A Sanskrit scholar narrates a pandemic story from an ancient medical text warning about the perils of polluting nature and human health


Mary-Rose Abraham: For more than three decades, scientists have been warning us about climate change. The recently released IPCC report was the latest to tell us that if we don’t reduce emissions, the consequences are and will be disastrous for us and Earth.

But humans destroying the natural world is nothing new, and neither are the warnings we’ve heard all along. That’s why we’re re-visiting this story from ancient times. Every time we hear it, we’re surprised just how relevant it is to our current planetary crisis. 


MRA: Today we have a story for you. It’s a story set in ancient India, thousands of years ago. 

Gayathri Vaidyanathan: It takes place in Kampilya. That’s the capital of the ancient kingdom of Panchala. It was once ruled by a king whose daughter’s name was Draupadi. That’s a name you’ll probably recognize. She’s one of the main characters from the Mahabharata.

MRA: But our story doesn’t come from this Hindu epic. Instead, we’re looking at a completely different source. An ancient medical text. It’s a story from one of the oldest books on Ayurveda.

Dominik Wujastyk: We have two major encyclopedias that have survived to the present day, slightly bruised and battered, but we’ve got them. One is associated with the name Charaka and the other with the name Sushruta, who are editors of the versions that we have, and these works both have something to say about epidemics. So it is actually pretty wonderful that we can turn to a work written 2,000 years ago that actually describes epidemics.

MRA: That’s Dominik Wujastyk, and he’ll be narrating our story. 

GV: And as he said, it’s a story about epidemics and pandemics. With some surprising relevance to our current global situation.

MRA: The Ayurvedic texts were written in Sanskrit, so Dominik’s a good person to take us through it. He was the curator of the Sanskrit health and medical manuscripts at the Wellcome Library in England for two decades. And it’s a language he’s studied since college.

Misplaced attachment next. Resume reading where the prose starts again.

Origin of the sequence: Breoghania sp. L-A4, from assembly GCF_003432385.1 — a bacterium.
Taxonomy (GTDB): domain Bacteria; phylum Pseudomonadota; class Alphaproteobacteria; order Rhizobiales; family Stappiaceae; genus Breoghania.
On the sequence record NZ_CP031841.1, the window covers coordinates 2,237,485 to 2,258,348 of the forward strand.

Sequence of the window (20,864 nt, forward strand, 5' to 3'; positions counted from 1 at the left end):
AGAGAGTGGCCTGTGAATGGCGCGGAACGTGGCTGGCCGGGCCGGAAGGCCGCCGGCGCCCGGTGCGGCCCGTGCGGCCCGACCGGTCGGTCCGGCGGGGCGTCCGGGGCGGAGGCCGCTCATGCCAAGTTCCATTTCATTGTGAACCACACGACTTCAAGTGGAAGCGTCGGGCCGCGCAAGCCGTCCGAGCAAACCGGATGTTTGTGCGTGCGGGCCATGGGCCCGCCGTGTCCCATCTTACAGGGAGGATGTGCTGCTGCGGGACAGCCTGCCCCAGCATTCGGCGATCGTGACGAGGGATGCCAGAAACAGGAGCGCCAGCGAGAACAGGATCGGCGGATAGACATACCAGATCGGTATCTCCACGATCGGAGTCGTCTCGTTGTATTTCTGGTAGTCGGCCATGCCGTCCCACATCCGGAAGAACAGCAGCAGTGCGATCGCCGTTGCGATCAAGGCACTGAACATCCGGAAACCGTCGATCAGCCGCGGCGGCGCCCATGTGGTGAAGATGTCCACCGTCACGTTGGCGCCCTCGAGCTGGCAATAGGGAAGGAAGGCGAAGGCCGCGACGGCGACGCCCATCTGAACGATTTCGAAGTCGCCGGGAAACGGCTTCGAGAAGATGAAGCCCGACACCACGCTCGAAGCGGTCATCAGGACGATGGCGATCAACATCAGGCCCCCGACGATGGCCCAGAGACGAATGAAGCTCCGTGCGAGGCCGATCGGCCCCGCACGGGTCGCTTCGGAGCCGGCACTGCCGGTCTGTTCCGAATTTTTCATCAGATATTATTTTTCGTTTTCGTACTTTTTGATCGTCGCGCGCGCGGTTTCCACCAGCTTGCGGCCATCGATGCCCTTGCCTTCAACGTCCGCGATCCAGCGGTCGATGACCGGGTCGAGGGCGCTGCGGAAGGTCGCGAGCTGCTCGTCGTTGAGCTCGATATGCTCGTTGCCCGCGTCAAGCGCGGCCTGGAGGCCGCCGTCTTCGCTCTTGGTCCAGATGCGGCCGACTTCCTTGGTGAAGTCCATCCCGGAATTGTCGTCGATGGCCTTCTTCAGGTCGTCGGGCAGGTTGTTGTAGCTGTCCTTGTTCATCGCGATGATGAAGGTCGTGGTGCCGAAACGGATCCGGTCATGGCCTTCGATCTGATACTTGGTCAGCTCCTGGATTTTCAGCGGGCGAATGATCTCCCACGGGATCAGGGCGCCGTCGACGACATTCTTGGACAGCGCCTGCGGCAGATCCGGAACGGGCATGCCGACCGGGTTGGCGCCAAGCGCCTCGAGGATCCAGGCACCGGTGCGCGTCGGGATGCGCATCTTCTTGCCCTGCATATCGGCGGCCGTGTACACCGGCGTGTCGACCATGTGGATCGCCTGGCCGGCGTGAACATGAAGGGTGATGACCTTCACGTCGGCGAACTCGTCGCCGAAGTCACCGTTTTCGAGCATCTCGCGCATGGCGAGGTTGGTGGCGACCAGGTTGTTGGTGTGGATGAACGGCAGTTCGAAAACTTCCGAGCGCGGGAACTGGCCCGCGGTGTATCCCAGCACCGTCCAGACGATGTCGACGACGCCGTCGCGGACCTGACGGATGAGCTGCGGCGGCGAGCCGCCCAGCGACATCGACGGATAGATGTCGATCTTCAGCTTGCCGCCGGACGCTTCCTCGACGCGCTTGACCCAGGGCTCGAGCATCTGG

DW: When I was a PhD student in Pune, I had the opportunity to work with a wonderful, wonderful teacher, Vaman Balkrishna Bhagavat, who was a very eminent pundit working in Pune at that time, and this is in the late ‘70s. He was very revered and a very sweet, gentle man and spoke beautiful Sanskrit.

And because he didn’t speak English, and I didn’t speak Marathi, we only had Sanskrit as the common language. So he spoke to me in Sanskrit and I tried to speak back to him and gradually over a period of a year and working with him, I got a little bit able to speak Sanskrit. Mind you, we were speaking about Sanskrit grammar, about Panini and grammar. So it was a somewhat narrow topic that we were always talking about. I don’t think I could go to the market and buy my vegetables in Sanskrit.

But since that time, I haven’t really been in an environment where there was anybody to speak to or listen to. So it’s been a written and read language for me mostly.

GV: Dominik dusted off his Sanskrit and recited the first part of the story for us. 

DW: (Sanskrit) So, perhaps you didn’t need too much of it, but that gives some sense of the sound.

MRA: Dominik will tell us the full story … in English. This is your bonus episode of Scrolls & Leaves … called “Chatroom.” I’m Mary-Rose.

GV: And I’m Gayathri. A quick note before we get started. It would really help us if you could tell a friend about Scrolls & Leaves … or maybe even rate and review us on Apple Podcasts or Spotify.

MRA: Ayurveda is the oldest form of codified medicine in India. And to better understand our story, let’s quickly go over how it views the human body.